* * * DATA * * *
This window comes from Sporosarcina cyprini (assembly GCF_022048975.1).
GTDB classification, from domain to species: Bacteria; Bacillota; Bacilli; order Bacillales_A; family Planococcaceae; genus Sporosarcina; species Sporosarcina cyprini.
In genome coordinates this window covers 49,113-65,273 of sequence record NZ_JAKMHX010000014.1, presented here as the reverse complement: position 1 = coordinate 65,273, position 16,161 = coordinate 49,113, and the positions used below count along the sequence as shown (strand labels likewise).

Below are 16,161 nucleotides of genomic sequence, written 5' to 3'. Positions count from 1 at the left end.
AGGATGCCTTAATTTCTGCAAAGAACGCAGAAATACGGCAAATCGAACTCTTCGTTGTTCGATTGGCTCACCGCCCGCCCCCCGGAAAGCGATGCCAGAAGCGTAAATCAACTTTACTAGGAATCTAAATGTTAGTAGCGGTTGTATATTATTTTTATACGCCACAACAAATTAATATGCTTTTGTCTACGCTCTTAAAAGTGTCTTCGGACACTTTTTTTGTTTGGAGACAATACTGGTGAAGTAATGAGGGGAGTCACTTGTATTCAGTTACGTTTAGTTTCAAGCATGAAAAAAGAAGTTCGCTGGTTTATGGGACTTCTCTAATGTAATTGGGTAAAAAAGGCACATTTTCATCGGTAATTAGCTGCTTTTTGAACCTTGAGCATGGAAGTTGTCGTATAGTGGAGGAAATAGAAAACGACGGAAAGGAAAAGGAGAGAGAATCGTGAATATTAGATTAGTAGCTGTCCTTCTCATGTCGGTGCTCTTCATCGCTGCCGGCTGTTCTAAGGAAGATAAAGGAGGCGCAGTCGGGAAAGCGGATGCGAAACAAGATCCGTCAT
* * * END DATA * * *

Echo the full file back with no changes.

This window comes from Sporosarcina cyprini (assembly GCF_022048975.1).
GTDB classification, from domain to species: Bacteria; Bacillota; Bacilli; order Bacillales_A; family Planococcaceae; genus Sporosarcina; species Sporosarcina cyprini.
In genome coordinates this window covers 49,113-65,273 of sequence record NZ_JAKMHX010000014.1, presented here as the reverse complement: position 1 = coordinate 65,273, position 16,161 = coordinate 49,113, and the positions used below count along the sequence as shown (strand labels likewise).

Below are 16,161 nucleotides of genomic sequence, written 5' to 3'. Positions count from 1 at the left end.
AGGATGCCTTAATTTCTGCAAAGAACGCAGAAATACGGCAAATCGAACTCTTCGTTGTTCGATTGGCTCACCGCCCGCCCCCCGGAAAGCGATGCCAGAAGCGTAAATCAACTTTACTAGGAATCTAAATGTTAGTAGCGGTTGTATATTATTTTTATACGCCACAACAAATTAATATGCTTTTGTCTACGCTCTTAAAAGTGTCTTCGGACACTTTTTTTGTTTGGAGACAATACTGGTGAAGTAATGAGGGGAGTCACTTGTATTCAGTTACGTTTAGTTTCAAGCATGAAAAAAGAAGTTCGCTGGTTTATGGGACTTCTCTAATGTAATTGGGTAAAAAAGGCACATTTTCATCGGTAATTAGCTGCTTTTTGAACCTTGAGCATGGAAGTTGTCGTATAGTGGAGGAAATAGAAAACGACGGAAAGGAAAAGGAGAGAGAATCGTGAATATTAGATTAGTAGCTGTCCTTCTCATGTCGGTGCTCTTCATCGCTGCCGGCTGTTCTAAGGAAGATAAAGGAGGCGCAGTCGGGAAAGCGGATGCGAAACAAGATCCGTCAT